TL;DR
The aim of scripts in this plugin are to only be run to do a specific something, then complete, not run as long as the server is running. Because of that, I am not going to focus to much on adding in filters for events and such, as things that use events are probably going to fall into the latter category…

We used Skript to make improvements to our server. The scripts we wrote weren’t running constantly, but were able to. For example, we used the on walking on event trigger to apply coding to green stained clay that was placed in random bits in areas and, when stepped on, it ran code for triggering a Pokemon spawn (if you’re familiar with the Pokemon games, we recreated the grass spawns). However, the first line in the code was a condition that the code that followed it (the spawn code) only had a 3% chance of executing. It’s really only the 'on walking on ', ‘on right click on a sign’, and custom commands parts of Skript that we need for our server. Everything else can be replaced through other means. XD

I don’t know if this math is right, but this was kind of the point of the scripts:

generateTreeTrunk(10,70);

fun generateTreeTrunk(var width, var height) {

    var pos = user:cursor:ray(100):first:coords;

    for (var y1 = 0; y1 < height; y1++){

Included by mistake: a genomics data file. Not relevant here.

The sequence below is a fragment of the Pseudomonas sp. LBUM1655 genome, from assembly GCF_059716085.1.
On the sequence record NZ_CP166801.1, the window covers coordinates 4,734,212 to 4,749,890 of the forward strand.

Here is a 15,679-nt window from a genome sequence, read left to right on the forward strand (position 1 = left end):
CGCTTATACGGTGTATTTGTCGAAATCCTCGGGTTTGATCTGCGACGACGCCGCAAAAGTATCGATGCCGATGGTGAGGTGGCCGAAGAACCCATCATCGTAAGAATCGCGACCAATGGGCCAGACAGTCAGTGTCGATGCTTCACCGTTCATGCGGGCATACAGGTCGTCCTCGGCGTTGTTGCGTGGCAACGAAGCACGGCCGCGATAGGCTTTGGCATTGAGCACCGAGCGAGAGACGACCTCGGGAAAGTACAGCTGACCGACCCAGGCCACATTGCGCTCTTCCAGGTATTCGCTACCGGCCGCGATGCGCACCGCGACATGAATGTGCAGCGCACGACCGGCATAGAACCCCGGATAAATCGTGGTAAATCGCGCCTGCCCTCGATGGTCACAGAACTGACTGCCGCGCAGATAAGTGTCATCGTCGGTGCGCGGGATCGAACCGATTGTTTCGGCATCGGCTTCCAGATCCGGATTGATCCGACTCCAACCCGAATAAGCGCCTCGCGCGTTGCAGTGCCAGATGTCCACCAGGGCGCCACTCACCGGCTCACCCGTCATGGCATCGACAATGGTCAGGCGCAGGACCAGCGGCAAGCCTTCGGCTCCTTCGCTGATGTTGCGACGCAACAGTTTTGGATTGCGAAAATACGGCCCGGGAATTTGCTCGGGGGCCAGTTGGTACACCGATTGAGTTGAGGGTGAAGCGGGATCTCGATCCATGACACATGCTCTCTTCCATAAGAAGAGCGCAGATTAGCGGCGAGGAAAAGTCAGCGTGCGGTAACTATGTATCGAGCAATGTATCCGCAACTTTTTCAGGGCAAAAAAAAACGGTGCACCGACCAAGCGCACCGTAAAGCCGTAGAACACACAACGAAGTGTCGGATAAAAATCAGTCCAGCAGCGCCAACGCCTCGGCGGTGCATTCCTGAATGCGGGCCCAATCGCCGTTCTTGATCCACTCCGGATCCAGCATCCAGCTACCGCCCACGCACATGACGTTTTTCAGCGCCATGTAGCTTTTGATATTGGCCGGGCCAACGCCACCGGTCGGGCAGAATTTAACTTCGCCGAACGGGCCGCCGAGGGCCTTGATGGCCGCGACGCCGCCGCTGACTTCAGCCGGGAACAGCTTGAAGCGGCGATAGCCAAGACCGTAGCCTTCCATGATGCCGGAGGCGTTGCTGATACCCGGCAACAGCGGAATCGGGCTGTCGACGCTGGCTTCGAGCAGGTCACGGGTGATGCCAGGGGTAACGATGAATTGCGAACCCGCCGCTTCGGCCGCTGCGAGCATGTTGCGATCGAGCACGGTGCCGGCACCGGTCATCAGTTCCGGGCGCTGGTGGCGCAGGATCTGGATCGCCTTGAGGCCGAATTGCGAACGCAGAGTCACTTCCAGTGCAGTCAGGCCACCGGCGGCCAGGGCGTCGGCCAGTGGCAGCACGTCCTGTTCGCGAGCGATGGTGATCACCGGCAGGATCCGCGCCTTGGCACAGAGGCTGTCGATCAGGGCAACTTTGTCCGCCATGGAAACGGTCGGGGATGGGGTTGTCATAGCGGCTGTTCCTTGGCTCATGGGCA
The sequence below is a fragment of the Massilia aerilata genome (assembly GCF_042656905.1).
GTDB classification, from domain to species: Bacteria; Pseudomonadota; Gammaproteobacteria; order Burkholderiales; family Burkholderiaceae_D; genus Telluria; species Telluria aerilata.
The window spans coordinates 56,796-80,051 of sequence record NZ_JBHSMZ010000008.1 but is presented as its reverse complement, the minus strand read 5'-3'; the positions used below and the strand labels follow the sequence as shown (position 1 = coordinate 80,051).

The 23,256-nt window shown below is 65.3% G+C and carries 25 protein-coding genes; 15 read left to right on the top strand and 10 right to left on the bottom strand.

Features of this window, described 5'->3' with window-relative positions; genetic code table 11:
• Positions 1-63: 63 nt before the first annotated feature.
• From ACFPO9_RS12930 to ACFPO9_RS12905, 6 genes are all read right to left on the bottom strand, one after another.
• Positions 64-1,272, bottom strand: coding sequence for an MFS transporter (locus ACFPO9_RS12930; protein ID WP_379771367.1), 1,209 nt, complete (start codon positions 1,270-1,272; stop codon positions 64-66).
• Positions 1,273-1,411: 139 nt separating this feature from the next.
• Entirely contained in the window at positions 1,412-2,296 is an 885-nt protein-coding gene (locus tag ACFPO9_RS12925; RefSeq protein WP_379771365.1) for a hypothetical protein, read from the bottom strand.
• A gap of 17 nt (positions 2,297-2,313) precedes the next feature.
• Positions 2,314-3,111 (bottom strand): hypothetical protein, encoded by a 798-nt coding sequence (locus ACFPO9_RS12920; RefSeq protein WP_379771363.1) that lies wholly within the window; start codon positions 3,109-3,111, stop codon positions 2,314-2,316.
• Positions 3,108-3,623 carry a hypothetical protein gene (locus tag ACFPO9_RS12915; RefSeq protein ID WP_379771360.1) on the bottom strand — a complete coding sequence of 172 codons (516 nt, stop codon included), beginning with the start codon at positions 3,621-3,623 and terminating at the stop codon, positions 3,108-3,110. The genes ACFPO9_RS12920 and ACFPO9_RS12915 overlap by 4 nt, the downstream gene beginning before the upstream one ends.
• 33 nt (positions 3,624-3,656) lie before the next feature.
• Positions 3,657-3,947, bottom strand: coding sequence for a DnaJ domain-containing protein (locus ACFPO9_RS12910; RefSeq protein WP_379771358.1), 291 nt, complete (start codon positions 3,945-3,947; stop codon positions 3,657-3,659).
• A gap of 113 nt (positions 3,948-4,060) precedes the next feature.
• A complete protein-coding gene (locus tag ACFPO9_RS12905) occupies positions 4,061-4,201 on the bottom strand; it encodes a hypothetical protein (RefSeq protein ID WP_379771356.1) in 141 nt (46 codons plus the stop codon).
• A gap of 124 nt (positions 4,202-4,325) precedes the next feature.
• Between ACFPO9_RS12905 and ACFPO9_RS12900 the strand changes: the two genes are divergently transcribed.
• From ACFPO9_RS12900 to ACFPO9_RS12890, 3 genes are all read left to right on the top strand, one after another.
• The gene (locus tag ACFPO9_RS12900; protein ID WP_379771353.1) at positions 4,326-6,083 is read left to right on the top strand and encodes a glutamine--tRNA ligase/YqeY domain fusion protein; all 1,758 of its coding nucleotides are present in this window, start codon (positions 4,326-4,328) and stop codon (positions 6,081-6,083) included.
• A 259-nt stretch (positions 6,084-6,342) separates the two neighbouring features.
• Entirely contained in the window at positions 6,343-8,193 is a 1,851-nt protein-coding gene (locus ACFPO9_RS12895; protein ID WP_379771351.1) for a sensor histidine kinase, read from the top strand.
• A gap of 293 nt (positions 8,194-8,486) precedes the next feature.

var PI = 3.1415926535;
        var i, x1, z1;

        for(i = 0; i < 360; i += 0.1)
        {
            angle = i;
            x1 = r * cos(angle * PI / 180);
            z1 = r * sin(angle * PI / 180);

            world:block(pos:x + x1, pos:y + y1, pos:z + z1) {
                type = [[log:1]]; // Oak log
            }
        }
    }
    user:chat.message("Tree trunk created at $pos");
}

Because of the way that I am writing this, it will be able to do pretty much anything Java can do… But that doesn’t mean I am going to go out of my way to do things that don’t serve its purpose. What your proposing is that I make FoxLang more or less a super basic scripting language, specifically for server owners who don’t know how to code, to make basic plugins or such. At least it seems this way to me.

However, because of the way I am writing the compiler, its going to be pretty abstract… if someone else wants to make the language a little bit more like that, then i welcome them wholeheartedly.

I feel like I made a mistake when I said this was a scripting language at the start, its a programming language… One that is a bit Object Oriented, and a bit Functional.

It IS NOT really meant to replace an existing system, cause it is really targeting a specific use-case, I just decided that since I am doing all this work, I might as well make it be able to do all the things.
It is meant for quick bits of code, and potentially much longer more complex ones; if you want it to be more complex, you’re going to have to know some programming theory either way.


I feel after writing this, that I am shooting your idea to scraps, which isn’t really the purpose, and if I seem a bit short I apologize, its been a long IRL day. My point is simply that what you do with the system, is entirely up to you, and you could use it and abuse it as much as you want. I am really only looking for features regarding its initial purpose at the moment though.

In other news, I should have an initial binary released sometime in the very near future, if people would like to take a look at it.

1 Like

I’ll definitely mention it to the guy who runs our server nowadays. He’s a little familiar with Java so perhaps he could make use of your work. Thanks for your time!